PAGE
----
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FEBRUARY: What to Do in the Garden

In the Edible Garden

  • Test leftover seeds for germination. Place ten seeds between moist paper toweling or cover with a thin layer of soil. Keep seeds warm and moist. If fewer than six seeds germinate, buy fresh seed.
  • Sow onion seeds in late February or March indoors. When they germinate, keep the seedlings in a sunny, south- facing window or a few inches below fluorescent lights. Transplant the seedlings outdoors as soon as the soil is dry enough to work.
  • Prune grape vines for shape and to promote new growth.
  • Plan vegetable/fruit garden with special care to rotating crops, especially tomatoes and other crops that are susceptible to leaf diseases.
  • Start seeds indoors. Warm-season crops can be started toward the end of the month, cool-season crops early in the month.
  • Work the soil as it dries. Structure can be damaged if you dig while the soil is too wet to work. Work in compost or other organic matter to enrich the soil.
  • Direct sow radish and lettuce seeds late in the month.

In the Ornamental Garden

  • Prune flowering shrubs that bloom after June 15th now. Shrubs that flower before June 15th should be pruned right after flowering.
  • It is not harmful to prune now those trees like maple, birch or dogwood that have a lot of sap. But if you prune them in mid-summer or late fall, you will avoid the sap bleeding.
  • Didn’t get your bulbs planted last fall? Get them in the ground as soon as the soil thaws. Normally a chilling period of 10-13 weeks with temperatures below 40 degrees F. is needed to initiate flowering. Mulch after planting to prevent heaving. The bulbs will probably not bloom in the spring, but they may bloom in the summer, or they may wait until next spring to bloom.
  • Apply horticultural oil sprays to trees and shrubs before bud break to control scale insects. Apply when temperatures are expected to stay above freezing for 24 hours. · Rake leaves and debris from the lawn. Consider re-seeding or over-seeding areas that were damaged during the winter.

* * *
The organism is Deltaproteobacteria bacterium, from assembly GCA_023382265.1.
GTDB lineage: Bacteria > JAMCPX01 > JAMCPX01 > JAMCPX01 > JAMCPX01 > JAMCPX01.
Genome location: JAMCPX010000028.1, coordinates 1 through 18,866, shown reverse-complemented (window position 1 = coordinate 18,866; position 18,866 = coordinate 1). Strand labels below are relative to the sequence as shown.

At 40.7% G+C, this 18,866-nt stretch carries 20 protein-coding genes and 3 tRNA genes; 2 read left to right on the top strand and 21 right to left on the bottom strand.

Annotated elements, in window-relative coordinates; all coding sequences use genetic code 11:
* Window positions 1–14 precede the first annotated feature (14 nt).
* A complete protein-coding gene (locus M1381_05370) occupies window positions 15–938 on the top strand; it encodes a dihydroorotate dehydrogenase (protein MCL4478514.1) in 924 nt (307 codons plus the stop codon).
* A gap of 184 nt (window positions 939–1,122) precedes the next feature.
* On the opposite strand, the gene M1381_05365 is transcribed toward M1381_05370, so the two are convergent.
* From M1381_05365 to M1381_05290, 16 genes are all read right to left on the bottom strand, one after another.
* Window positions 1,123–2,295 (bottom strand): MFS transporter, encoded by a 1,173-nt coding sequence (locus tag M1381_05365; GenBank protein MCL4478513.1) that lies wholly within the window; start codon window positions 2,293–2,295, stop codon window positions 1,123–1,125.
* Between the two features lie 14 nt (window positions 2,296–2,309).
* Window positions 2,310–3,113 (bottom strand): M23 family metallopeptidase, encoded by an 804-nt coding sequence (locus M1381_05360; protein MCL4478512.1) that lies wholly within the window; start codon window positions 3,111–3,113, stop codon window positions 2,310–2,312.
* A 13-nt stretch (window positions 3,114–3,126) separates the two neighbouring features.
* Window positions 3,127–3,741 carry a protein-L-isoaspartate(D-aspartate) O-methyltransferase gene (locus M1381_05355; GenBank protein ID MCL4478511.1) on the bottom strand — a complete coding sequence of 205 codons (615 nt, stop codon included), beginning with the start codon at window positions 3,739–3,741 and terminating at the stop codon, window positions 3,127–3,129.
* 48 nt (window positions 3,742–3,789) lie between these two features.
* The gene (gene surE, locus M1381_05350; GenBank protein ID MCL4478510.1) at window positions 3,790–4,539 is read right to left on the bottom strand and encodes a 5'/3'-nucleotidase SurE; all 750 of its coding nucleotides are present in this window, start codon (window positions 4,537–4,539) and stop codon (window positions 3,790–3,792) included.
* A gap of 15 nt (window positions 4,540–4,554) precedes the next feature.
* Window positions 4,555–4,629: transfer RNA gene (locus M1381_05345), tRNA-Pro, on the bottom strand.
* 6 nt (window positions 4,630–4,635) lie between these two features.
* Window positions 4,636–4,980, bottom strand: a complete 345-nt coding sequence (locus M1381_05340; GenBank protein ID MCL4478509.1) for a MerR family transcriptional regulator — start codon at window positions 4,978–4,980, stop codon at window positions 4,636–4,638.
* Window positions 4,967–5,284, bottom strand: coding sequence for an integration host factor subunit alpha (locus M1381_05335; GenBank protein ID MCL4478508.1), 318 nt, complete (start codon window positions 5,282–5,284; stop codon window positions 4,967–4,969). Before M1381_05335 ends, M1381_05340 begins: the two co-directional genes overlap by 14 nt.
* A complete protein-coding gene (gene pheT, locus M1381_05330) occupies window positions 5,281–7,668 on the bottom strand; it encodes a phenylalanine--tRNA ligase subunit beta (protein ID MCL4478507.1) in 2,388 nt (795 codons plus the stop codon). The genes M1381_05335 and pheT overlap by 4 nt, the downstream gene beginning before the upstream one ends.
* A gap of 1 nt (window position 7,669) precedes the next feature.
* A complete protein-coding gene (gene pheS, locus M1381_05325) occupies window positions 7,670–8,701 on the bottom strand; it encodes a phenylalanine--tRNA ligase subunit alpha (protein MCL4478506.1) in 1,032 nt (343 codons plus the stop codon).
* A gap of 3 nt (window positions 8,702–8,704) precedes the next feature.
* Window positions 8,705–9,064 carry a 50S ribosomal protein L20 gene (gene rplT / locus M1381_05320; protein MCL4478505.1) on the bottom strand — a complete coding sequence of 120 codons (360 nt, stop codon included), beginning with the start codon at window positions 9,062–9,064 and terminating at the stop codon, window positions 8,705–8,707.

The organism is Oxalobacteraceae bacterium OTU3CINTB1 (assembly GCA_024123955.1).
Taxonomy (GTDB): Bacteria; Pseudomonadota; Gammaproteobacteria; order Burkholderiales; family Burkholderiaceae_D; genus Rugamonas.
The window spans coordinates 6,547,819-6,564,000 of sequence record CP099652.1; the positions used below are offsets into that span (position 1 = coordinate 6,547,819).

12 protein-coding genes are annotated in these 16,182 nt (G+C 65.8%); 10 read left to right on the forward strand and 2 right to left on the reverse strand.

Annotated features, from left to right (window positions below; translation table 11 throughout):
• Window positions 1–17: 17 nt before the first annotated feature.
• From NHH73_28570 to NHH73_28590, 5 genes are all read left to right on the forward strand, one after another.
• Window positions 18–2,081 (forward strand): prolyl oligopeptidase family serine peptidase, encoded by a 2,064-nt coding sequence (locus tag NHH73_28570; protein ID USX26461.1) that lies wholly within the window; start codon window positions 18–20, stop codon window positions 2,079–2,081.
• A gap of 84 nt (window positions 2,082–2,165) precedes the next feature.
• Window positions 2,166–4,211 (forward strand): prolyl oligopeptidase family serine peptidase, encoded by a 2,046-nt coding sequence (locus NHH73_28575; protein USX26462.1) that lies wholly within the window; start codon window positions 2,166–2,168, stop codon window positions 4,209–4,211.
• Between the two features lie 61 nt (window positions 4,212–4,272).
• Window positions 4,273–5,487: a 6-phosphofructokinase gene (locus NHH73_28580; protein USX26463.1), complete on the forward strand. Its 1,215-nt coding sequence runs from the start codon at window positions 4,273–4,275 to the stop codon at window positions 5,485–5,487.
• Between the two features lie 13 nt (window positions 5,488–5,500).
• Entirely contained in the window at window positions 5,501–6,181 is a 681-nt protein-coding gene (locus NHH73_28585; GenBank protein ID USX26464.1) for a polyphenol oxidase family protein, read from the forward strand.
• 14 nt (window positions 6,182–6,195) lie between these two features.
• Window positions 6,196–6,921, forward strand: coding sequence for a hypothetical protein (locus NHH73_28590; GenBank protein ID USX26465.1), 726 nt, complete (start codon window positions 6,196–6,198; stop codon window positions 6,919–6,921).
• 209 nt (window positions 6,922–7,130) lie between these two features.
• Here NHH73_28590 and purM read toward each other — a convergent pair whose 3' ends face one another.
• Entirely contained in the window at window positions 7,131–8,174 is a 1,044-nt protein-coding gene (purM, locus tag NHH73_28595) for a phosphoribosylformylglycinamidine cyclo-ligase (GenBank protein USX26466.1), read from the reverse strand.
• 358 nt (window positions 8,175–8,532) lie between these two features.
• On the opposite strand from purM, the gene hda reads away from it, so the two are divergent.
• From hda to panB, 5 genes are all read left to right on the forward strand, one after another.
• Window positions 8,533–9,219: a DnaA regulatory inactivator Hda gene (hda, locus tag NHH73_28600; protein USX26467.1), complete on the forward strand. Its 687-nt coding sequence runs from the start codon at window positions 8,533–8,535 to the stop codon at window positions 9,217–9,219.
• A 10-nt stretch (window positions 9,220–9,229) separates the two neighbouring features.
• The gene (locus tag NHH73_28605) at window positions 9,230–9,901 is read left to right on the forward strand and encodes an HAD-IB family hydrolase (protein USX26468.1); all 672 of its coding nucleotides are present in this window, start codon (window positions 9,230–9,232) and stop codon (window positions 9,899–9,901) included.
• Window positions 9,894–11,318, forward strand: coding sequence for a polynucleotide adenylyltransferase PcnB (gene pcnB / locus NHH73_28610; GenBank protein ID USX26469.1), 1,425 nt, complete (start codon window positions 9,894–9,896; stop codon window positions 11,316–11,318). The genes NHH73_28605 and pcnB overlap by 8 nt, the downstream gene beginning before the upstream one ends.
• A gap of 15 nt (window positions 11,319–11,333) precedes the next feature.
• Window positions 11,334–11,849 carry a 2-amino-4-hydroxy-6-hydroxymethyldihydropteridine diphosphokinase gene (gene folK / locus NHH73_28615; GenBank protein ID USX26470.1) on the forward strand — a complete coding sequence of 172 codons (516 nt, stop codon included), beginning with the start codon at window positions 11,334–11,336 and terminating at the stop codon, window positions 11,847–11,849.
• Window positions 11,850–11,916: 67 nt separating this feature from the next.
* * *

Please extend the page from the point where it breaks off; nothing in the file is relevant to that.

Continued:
• If you use chemical controls, spray creeping Charlie as early as possible and schedule a follow-up application based on the herbicide’s label directions. Do not let the weed get to the flowering stage, which will help it spread in your lawn.

In the Indoor Garden

  • Prune your Christmas cactus after blooming. This will encourage branching. Pinch off a few sections of each stem with your fingers. Root these sections in moist vermiculite or potting soil for new plants. In summer, move outdoors to a shady or semi-shady location.
  • Watch for carpenter ants in your kitchen or bathroom. Black carpenter ants can vary in size from 1/4 to 1/2 inch in length. They do not eat wood, but they will scrape out tunnels leaving telltale sawdust behind. They are attracted to wood softened by moisture. They will also nest in trees. Indoors, the nest must be located for effective control.
  • Begin fertilizing plants and increasing watering as new growth shows.
  • Look for insect damage and destroy affected plants.
  • Repot plants that will need additional room to grow during the upcoming season. Cacti and succulents will flower more readily if slightly pot-bound.



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We moved into a house with a lovely azalea that didn’t bloom. We thought it might have been over-pruned. Last fall we did not prune it and now it still hasn’t bloomed. I was hoping to transplant it this year, but it looks rather sickly. Shall we prune it again and give it another year? Can I still transplant it?

I keep seeing photos of interesting plants I’d like to grow, but they’re labeled zone 6 and I’m in zone 5. What can I do to successfully overwinter these marginal plants? I’d like to try them, but I don’t want to waste my money.

I start ‘Dragon Wing’ begonia from seed under grow lights. What other begonias can I use to cross-pollinate with the ‘Dragon Wing’ so I can collect my own seeds?

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